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Politics

ORIGINAL FRENCH ARTICLE: Un XXIème siècle des services publics

by Olivier Mayer

Public Services: a Priority For This Century

“The Estates-General for Public Services” opened in Paris last Thursday. Debates, demonstrations, and a national petition are scheduled for 2010.

Translated Tuesday 22 December 2009, by Isabelle Métral and reviewed by Henry Crapo

At least thirty organizations met in one of the Mutualité conference halls in Paris last Thursday to launch the “Estates-General of Public Services”. They have decided to launch a grass-roots campaign which will take the form of local debates and initiatives, in order to counter the government’s frontal attack against public services, and in order to imagine “efficient and democratic public and civil services for the 21st century”.

At least thirty organizations met in one of the Mutualité conference halls in Paris last Thursday to launch the “Estates-General of Public Services”. Several trade unions or confederations, the FSU (for education and culture), the Solidaire federation, some CGT unions (General Labour Confederation), the Syndicat de la Magistrature (a lawyers’ union), all of the left-wing parties and movements, notably the socialist, communist and green parties, the new anti-capitalist party (NPA), the party of the left (PG), and unitary left (GU), the alternative left (Alternatifs), together with associations and movements like Attac, the national conference of collectives and committees for public services (hospitals, local maternity hospitals, equal access to health care, feminist associations …) have decided to launch a grass-roots campaign which will take the form of local debates and initiatives, in order to counter the government’s frontal attack against public services, and in order to set out innovative guidelines for “efficient and democratic public and civil services in the 21st century”.

To go on the offensive - rather than remain on the defensive -seems to be a major concern of the rally’s initiators. They propose “a great public debate that might draw upon actual instances of mobilization (without interfering with their dynamics) and could be organized by existing collectives”. Mobilization for education, hospitals and health, culture, rail freight ... was amply reflected in the views exchanged last Thursday.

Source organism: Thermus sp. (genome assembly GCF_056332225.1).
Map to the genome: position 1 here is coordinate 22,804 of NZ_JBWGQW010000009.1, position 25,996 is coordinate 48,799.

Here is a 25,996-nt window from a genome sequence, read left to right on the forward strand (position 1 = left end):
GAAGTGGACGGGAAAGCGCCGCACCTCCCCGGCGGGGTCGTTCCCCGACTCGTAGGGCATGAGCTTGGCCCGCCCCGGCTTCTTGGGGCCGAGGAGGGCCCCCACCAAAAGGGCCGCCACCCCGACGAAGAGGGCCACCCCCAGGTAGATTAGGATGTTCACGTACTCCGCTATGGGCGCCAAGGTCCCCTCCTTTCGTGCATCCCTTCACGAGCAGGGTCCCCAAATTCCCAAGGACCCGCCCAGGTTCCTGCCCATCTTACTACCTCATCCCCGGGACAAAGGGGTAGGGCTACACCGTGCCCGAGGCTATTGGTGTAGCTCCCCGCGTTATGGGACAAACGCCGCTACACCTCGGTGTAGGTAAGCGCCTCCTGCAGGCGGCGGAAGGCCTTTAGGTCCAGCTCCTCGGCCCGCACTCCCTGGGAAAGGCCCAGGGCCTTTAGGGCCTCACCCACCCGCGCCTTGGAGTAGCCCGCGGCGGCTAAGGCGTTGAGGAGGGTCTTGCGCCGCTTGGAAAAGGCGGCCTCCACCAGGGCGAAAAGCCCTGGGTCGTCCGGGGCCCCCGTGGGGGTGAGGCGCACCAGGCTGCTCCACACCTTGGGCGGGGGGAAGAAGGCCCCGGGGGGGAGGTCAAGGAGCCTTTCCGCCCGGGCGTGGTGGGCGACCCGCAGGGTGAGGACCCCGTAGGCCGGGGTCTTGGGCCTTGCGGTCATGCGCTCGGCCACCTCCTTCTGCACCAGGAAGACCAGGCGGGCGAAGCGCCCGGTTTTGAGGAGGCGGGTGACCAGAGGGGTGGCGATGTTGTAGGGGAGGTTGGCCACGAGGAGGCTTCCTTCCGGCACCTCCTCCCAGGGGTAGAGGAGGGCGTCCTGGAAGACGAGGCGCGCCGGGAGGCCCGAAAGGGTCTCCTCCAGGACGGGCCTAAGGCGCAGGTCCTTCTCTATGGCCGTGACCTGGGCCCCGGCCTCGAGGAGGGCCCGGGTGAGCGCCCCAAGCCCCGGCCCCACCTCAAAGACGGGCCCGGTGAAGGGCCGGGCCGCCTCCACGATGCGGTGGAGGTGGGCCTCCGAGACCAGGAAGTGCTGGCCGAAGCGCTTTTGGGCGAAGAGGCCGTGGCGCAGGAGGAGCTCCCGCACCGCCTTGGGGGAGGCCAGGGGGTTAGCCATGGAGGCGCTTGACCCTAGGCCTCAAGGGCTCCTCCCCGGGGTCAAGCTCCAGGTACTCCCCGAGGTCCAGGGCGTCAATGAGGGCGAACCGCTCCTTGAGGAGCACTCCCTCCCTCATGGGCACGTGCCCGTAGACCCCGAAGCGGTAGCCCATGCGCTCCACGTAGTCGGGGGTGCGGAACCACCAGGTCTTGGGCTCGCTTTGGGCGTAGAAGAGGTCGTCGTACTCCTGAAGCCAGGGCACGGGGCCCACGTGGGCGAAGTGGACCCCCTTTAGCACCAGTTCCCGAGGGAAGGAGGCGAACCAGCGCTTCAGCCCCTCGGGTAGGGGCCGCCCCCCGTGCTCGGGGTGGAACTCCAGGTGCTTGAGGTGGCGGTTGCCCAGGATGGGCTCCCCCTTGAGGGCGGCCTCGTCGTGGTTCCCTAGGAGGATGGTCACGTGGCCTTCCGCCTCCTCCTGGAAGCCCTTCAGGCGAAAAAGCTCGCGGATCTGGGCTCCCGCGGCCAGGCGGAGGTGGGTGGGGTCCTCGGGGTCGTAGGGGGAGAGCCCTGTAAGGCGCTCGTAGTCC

Issues have been selected around which a citizens’ debate might be structured: “What common goods do we think should be provided as public services?” Water, creches and infant care, top the list of the new fields that should be covered in this way. The socialist party’s spokesman, Benoît Hamon, reminded the assembly of the need for a “public financial pool.” To which Marie-George Buffet, speaking for the communist party, added the “re-nationalization of banks”.

In addition to the question as to which fields to put on the list, other questions were discussed : at what level should these services be organized? Should regional services supply what the State no longer supplies? Along what lines might European or global public services be conceived? Discussions on this theme are sure to be rich and will reveal divergent views. Other issues will provide matter for debate: if everyone agrees that public services should be “democratized”, it is an open question how citizens, staff and elected representatives can be allowed to participate actively in their administration. What legal status civil servants should enjoy? Their present status is the target of Sarkozy’s “destructive pragmatism” (to use the phrase coined by Anicet Le Pors, a former communist minister for civil administration). The RGPP (General Reform of Public Policies) that is being implemented, notably the policy that consists in filling only half the number of posts vacated by those who are retiring, has recently been criticized by the “Cour des comptes” (Government Accounting Office) as being “a purely quantitative approach (…) geared to short-term budgetary criteria”.

The Estates-General’s initiators intend to launch a process around these issues that will extend over the year 2010. They have issued a call for local estates to be held between January and May, before the national estates in June. These might lead to a national petition and to a national demonstration in the autumn. “It is our real intent to debate with all left-wing and social organizations the future of public services,” Pierre Laurent, the communist party’s co-ordinator stated. “We are going to invite all communists to take an active part in this campaign.” As for the unions, the debate proposed meets their current concerns. Beyond the current mobilization, the local public services have programmed a day of action on January 21st and the recent CGT conference has voted for a national campaign on public services.


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